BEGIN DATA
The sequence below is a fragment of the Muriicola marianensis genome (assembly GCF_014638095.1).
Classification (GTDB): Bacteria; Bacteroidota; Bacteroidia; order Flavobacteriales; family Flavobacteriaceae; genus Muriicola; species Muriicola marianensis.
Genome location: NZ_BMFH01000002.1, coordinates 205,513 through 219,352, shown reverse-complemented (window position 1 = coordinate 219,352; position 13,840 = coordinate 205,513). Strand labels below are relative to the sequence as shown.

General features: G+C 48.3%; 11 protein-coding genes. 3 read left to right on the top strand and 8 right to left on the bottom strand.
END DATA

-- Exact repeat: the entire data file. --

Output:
The sequence below is a fragment of the Muriicola marianensis genome (assembly GCF_014638095.1).
Classification (GTDB): Bacteria; Bacteroidota; Bacteroidia; order Flavobacteriales; family Flavobacteriaceae; genus Muriicola; species Muriicola marianensis.
Genome location: NZ_BMFH01000002.1, coordinates 205,513 through 219,352, shown reverse-complemented (window position 1 = coordinate 219,352; position 13,840 = coordinate 205,513). Strand labels below are relative to the sequence as shown.

General features: G+C 48.3%; 11 protein-coding genes. 3 read left to right on the top strand and 8 right to left on the bottom strand.